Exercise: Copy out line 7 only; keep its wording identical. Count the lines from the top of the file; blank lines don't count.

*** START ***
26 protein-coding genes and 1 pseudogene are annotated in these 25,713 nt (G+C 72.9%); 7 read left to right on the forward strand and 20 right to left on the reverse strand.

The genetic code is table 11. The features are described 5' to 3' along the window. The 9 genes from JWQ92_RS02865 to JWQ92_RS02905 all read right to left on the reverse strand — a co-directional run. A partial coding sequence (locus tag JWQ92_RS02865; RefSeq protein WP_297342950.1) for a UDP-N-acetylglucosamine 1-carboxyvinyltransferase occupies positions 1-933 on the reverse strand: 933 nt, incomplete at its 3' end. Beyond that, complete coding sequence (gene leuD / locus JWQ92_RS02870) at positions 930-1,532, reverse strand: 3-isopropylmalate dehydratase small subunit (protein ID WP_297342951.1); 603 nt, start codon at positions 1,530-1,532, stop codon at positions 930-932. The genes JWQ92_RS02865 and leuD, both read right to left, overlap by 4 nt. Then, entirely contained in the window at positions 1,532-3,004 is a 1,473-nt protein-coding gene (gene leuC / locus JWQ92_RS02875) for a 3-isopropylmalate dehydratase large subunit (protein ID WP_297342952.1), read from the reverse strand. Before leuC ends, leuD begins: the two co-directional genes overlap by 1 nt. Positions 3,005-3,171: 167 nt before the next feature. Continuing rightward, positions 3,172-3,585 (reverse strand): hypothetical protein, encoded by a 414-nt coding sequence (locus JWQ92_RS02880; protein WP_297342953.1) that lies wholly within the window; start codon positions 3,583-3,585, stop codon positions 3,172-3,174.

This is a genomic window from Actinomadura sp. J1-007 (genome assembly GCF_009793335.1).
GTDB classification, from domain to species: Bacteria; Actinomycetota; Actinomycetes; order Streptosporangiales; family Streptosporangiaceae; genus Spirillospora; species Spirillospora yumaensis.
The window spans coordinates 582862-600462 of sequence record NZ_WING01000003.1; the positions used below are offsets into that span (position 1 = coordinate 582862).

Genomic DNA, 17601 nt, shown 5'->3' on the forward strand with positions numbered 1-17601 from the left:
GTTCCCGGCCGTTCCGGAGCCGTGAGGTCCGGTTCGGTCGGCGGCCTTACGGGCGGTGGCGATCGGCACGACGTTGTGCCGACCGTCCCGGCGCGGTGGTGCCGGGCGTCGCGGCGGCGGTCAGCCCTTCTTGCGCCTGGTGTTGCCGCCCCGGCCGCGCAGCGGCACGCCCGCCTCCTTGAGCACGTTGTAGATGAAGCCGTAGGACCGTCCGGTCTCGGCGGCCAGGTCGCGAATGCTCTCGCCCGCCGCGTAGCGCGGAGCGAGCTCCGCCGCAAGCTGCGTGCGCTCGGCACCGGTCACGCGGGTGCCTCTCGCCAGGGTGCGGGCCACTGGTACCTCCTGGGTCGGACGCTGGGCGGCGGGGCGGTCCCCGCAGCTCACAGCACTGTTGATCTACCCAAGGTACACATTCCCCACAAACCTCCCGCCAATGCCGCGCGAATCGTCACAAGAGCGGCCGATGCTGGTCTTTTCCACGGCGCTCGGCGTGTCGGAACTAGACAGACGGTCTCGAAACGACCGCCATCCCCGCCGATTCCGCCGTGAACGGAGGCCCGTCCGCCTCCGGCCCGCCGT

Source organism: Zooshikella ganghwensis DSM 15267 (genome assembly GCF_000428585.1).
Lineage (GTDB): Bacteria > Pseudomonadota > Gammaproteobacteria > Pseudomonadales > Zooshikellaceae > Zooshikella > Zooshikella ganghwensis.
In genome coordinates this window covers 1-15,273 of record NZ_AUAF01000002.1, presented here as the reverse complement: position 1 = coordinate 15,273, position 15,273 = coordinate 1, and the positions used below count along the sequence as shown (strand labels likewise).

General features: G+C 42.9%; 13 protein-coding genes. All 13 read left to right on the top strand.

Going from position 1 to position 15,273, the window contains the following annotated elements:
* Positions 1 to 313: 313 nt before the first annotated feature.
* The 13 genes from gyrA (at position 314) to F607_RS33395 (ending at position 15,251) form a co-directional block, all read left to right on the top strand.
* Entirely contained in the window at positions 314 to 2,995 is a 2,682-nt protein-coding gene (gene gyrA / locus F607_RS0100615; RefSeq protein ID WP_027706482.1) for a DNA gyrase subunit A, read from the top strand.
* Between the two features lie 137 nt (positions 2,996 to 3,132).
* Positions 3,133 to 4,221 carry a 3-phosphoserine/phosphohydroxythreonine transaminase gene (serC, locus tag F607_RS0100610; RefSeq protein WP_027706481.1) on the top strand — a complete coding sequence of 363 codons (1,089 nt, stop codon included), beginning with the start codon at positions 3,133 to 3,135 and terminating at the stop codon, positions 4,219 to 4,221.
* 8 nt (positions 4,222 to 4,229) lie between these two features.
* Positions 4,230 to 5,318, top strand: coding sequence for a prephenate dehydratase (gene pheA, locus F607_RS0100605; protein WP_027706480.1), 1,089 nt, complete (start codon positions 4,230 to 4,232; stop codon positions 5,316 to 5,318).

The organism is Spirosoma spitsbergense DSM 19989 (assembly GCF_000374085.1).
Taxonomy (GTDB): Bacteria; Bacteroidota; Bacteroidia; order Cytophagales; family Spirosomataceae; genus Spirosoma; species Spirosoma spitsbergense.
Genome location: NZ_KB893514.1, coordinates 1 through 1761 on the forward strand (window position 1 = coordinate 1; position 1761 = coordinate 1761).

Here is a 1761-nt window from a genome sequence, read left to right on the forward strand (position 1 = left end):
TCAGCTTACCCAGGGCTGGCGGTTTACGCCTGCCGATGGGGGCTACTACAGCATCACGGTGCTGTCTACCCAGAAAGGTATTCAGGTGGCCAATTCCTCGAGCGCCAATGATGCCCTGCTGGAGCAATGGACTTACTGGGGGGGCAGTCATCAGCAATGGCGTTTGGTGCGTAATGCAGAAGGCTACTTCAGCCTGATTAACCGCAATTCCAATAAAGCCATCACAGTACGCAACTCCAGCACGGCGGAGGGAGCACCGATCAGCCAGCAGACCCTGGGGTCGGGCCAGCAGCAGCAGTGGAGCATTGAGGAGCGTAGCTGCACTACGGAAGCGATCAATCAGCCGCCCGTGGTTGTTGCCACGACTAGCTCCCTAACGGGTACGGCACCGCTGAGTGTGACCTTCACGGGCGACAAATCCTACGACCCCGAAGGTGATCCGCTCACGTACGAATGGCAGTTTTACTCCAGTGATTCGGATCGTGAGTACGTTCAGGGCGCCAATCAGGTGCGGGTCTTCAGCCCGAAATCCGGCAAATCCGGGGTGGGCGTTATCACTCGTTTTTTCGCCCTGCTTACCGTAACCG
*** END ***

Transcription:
GTTCCCGGCCGTTCCGGAGCCGTGAGGTCCGGTTCGGTCGGCGGCCTTACGGGCGGTGGCGATCGGCACGACGTTGTGCCGACCGTCCCGGCGCGGTGGTGCCGGGCGTCGCGGCGGCGGTCAGCCCTTCTTGCGCCTGGTGTTGCCGCCCCGGCCGCGCAGCGGCACGCCCGCCTCCTTGAGCACGTTGTAGATGAAGCCGTAGGACCGTCCGGTCTCGGCGGCCAGGTCGCGAATGCTCTCGCCCGCCGCGTAGCGCGGAGCGAGCTCCGCCGCAAGCTGCGTGCGCTCGGCACCGGTCACGCGGGTGCCTCTCGCCAGGGTGCGGGCCACTGGTACCTCCTGGGTCGGACGCTGGGCGGCGGGGCGGTCCCCGCAGCTCACAGCACTGTTGATCTACCCAAGGTACACATTCCCCACAAACCTCCCGCCAATGCCGCGCGAATCGTCACAAGAGCGGCCGATGCTGGTCTTTTCCACGGCGCTCGGCGTGTCGGAACTAGACAGACGGTCTCGAAACGACCGCCATCCCCGCCGATTCCGCCGTGAACGGAGGCCCGTCCGCCTCCGGCCCGCCGT